I have had patients ask me if there are other long-term appendix cancer survivors out there. I know there are…not as many as have survived breast cancer, but I know we do have some. I have been contacted by a few, but only a few long-term survivors. I think most who find me and contact me are the newly diagnosed, though I think it’s interesting that some long term survivors have found my site. They are still googling appendix cancer even years down the road. It never really leaves us, we never fully move on and forget the battle that forever changed our lives.
My good friend who recently passed asked me if I could find a way to add survivor stories to my blog and website. I would love to do that. We all need hope.
I am asking for anyone who is a long-term appendix cancer survivor (3 years or more) to share their stories. I could post them as guest posts on my blog, or if you are willing, I would create permanent links to survivor stories on my both web site and blog. The stories would need to include your pathology (mucinous adenoma, mucinous adenocarcinoma, adenocarcinoid, signet ring etc.) along with tumor grade (well-differentiated, moderately differentiated, poorly differentiated etc.). If you are a long-term survivor, even with recurrences, that also counts. One woman wrote me who has survived appendix cancer for 20 years with periodic recurrences…she has never been cancer free, but married, had a child and has lived a full life WITH appendix cancer for two decades.
If you are willing to share your success story that so many desperately need to fuel their battle, please consider helping those newly diagnosed.
If you are willing to help, please email me at email@example.com.
And a very heartfelt “thank you” in advance.
I have a kind of fun story. I outlasted my initial oncologist, she retired and moved to California. My oncology practice told me they had assigned me a new oncologist. I was upset at that, I told them I chose my own doctors, no one picks them for me. I was a nurse and checked around the medical community before seeing a doctor, I made my own informed decisions, thank you very much. They told me the oncologist they assigned me was new to the practice, to please give him a chance, they liked him. I reluctantly told them I would see him once and make my own decision.
Well, I fell in love in a doctor/patient kind of way. When I first met him we talked for 2 hours before even he examined me (think we kept a lot of other patients waiting)…about the latest in cancer research, about books it turned out we were both reading about oncology, about the latest advances in cancer treatment and integrative medicine. We talked about the unmet needs of cancer patients.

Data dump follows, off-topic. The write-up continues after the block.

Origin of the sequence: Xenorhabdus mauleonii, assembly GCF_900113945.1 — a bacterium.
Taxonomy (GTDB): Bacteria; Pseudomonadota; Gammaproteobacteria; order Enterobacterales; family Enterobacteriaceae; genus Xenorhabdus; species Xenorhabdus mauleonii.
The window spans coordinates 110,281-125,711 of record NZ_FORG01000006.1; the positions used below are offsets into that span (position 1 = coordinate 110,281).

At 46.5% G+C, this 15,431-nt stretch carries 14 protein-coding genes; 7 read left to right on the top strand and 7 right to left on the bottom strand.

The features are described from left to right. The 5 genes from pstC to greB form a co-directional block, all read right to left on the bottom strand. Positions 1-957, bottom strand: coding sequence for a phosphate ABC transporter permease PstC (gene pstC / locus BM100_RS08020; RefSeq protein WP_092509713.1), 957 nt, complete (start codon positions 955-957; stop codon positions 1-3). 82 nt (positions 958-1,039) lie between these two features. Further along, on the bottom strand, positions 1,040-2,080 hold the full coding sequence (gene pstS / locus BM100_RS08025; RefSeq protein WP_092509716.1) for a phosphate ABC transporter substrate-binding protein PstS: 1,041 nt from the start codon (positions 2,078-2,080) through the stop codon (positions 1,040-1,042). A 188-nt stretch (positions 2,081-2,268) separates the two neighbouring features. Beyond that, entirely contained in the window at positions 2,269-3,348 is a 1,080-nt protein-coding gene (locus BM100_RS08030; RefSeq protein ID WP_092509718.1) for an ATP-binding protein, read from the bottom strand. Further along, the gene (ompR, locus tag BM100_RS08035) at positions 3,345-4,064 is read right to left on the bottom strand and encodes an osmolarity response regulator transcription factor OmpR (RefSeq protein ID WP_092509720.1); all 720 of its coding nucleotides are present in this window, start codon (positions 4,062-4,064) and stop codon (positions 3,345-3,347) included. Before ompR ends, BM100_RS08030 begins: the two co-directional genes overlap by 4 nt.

When I told him I had initially been rejected for treatment at a large university hospital in a neighboring large city, he immediately told me the name of the surgical oncologist who had rejected me (how did he know that??). Turned out he had worked with that particular oncologist and had left that practice in part because of him. He told me of his dream to make our large cancer center more integrative and holisitc. To offer accupuncture, exercise programs, dieticians, support groups and social services (to date the practice offers only office appointments and chemotherapy). He wants a new building complete with gardens. He cares about the depression many cancer patients, especially those aged 30-50, suffer (I was once one of those!). Turns out he even refers appendix cancer patients to HIPEC specialists and communicates with the same specialists I do!
I share his dream…we as cancer patients are more than just a medical diagnosis, we need so much more than office visits and chemo. The two biggest cancer centers in the states, MD Anderson and Memorial Sloan Kettering Cancer Center, now offer integrative medical services. That needs to be a part of every oncology practice.
Turns out my new oncologist wants me to work with him in accomplishing his goals in the future…that would be my dream job!! I hope it one day becomes a reality. I recently told him I do a lot of work in the cancer community for free, I’d work for him as a volunteer. Hope he takes me up on it! I truly hope I get to be a part of his dream…and I’m keeping my new oncologist!!